We look forward with eager anticipation to the next 25 years of research on North Atlantic killer whales. We predict that the recent methodological advances in DNA sequencing technology, which have already been harnessed to sequence a dataset of complete mitochondrial genomes for North Atlantic killer whales (Morin et al., 2010; Foote et al., 2011), will be further applied to produce a complementary nuclear genomic dataset. The first high coverage marine mammal genomes have now been sequenced and the data made publicly available and these include a North Atlantic killer whale. This genomic data will allow the comparisons of natural selection upon the genome among populations. The large acoustic datasets that have been collected for the past 25 years have allowed us to better understand the acoustic behaviour of north-east Atlantic killer whales. We anticipate that work currently undertaken will allow for broader geographical comparisons as well as better understanding of the function of different signals, such as the still little understood high-frequency whistles. In addition, recent projects deploying state-of-the-art multi-sensor tags in different locations in the north-east Atlantic promise to allow for detailed comparisons of behavioural parameters. We expect that together these developments will improve our understanding of the biology, behaviour and ecology of killer whales in the North Atlantic.

Finally, the past 25 years have seen global temperatures rise, including in the North Atlantic (Lyman et al., 2010), and these changes have had biological consequences across a range of taxa (Hughes, 2000). As noted above, diminishing sea ice has led to a significant increase in killer whale sightings in the Canadian Arctic during this period. There have also been natural shifts in the distribution of prey resources, e.g. the NSS and ISS herring stocks and north-east Atlantic mackerel stock, and subsequently the killer whale lineages that follow them (Kuningas et al., 2013). The next 25 years will likely lead to further and more rapid changes in climate, particularly in the Arctic as the sea ice melts (Screen & Simmonds, 2010). We therefore predict that the prey resources exploited by North Atlantic killer whales will shift their distribution and may undergo declines or increases as a result. Additionally, new prey resources may become available to North Atlantic killer whales. Although our understanding of killer whale ecology and evolution has come a long way in the last 25 years, there are still many gaps in our knowledge of the extent of geographical movements and consequently connectivity between different locations, the prey preferences and diet composition, the population viability and status of killer whales in different locations in the North Atlantic. Without such information it is impossible to completely critically assess the threats faced by killer whales in these locations and their conservation status. Collaboration between researchers and long-term consistent monitoring effort will be critical to effectively assess these issues. The ecosystems of the North Atlantic are likely to be highly dynamic during the next 25 years, and both North Atlantic killer whales and the researchers that investigate them will need to adapt to these ongoing changes and challenges.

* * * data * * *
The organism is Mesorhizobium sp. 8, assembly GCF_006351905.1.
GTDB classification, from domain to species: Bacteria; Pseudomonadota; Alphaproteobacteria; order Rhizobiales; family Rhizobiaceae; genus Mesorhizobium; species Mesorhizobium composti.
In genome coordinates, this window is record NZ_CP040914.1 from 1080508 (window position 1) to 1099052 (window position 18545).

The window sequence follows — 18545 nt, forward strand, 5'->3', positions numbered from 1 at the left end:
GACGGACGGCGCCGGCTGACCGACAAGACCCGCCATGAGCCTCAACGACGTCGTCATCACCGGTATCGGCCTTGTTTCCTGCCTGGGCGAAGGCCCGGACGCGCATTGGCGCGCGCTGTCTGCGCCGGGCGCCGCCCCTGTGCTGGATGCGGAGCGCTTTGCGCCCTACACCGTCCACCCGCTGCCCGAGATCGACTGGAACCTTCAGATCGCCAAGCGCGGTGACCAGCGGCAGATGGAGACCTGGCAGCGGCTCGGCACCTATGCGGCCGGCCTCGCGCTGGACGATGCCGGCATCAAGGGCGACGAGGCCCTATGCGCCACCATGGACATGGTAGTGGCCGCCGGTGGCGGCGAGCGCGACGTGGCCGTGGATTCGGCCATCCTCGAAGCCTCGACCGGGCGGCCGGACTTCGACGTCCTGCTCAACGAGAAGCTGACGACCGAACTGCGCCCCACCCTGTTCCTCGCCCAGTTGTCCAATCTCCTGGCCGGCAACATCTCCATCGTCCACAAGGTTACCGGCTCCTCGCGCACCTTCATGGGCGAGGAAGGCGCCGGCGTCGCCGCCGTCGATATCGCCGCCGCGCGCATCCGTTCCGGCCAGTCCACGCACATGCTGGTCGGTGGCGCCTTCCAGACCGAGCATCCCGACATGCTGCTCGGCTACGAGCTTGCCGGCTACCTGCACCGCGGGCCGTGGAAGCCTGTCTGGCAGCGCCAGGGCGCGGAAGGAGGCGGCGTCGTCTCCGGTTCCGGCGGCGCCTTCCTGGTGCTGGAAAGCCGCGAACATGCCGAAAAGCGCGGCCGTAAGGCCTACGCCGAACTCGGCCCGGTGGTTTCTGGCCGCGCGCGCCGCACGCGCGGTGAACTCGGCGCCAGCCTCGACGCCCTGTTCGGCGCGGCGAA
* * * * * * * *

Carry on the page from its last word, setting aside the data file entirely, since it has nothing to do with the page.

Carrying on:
We would like to thank all the participants and presenters of the 2012 workshop in Galway for their contributions to discussions, particularly Pauline Gauffier and Steve Ferguson for joining us on the workshop discussion panel. We are greatly indebted to the organizers (GMIT and IWDG) of the 2012 European Cetacean Society conference for facilitating the workshop. We would particularly like to thank all those that have further contributed to this special issue and helping to further the current knowledge about killer whales around the North Atlantic. We are very grateful to Dr Ann Pulsford, the Executive Editor of the JMBA, for her diligent hard work and help with organizing this special section. Three anonymous referees provided useful comments that improved this Foreword. Lastly, we would like to thank our mentor, Tiu Similä, for her support.


A.D.F. was supported by an EU Marie Curie Intra-European Fellowship, S.K. was supported by a studentship through the University of St Andrews and SMRU ltd and FIPS by a START Postdoctoral Fellowship of The Icelandic Research Fund (i. Rannsóknasjóður).